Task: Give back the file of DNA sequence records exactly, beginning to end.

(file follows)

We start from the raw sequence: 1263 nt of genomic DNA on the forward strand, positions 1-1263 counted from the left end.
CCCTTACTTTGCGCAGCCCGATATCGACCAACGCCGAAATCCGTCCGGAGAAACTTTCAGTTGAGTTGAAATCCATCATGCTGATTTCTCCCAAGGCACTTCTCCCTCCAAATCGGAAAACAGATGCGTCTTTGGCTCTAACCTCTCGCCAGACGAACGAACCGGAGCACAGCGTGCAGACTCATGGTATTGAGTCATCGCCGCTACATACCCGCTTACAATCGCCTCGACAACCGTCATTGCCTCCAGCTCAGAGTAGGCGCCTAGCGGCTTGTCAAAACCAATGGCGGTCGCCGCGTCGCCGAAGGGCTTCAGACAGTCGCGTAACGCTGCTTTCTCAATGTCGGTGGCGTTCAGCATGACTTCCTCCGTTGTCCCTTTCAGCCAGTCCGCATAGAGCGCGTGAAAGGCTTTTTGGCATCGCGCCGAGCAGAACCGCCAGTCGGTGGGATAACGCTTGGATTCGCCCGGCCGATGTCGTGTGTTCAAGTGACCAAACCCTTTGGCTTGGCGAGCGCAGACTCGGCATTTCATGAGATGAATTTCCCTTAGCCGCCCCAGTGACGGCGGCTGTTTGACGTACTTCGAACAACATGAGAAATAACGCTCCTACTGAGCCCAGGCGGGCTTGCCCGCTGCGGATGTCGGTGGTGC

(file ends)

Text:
We start from the raw sequence: 1263 nt of genomic DNA on the forward strand, positions 1-1263 counted from the left end.
CCCTTACTTTGCGCAGCCCGATATCGACCAACGCCGAAATCCGTCCGGAGAAACTTTCAGTTGAGTTGAAATCCATCATGCTGATTTCTCCCAAGGCACTTCTCCCTCCAAATCGGAAAACAGATGCGTCTTTGGCTCTAACCTCTCGCCAGACGAACGAACCGGAGCACAGCGTGCAGACTCATGGTATTGAGTCATCGCCGCTACATACCCGCTTACAATCGCCTCGACAACCGTCATTGCCTCCAGCTCAGAGTAGGCGCCTAGCGGCTTGTCAAAACCAATGGCGGTCGCCGCGTCGCCGAAGGGCTTCAGACAGTCGCGTAACGCTGCTTTCTCAATGTCGGTGGCGTTCAGCATGACTTCCTCCGTTGTCCCTTTCAGCCAGTCCGCATAGAGCGCGTGAAAGGCTTTTTGGCATCGCGCCGAGCAGAACCGCCAGTCGGTGGGATAACGCTTGGATTCGCCCGGCCGATGTCGTGTGTTCAAGTGACCAAACCCTTTGGCTTGGCGAGCGCAGACTCGGCATTTCATGAGATGAATTTCCCTTAGCCGCCCCAGTGACGGCGGCTGTTTGACGTACTTCGAACAACATGAGAAATAACGCTCCTACTGAGCCCAGGCGGGCTTGCCCGCTGCGGATGTCGGTGGTGC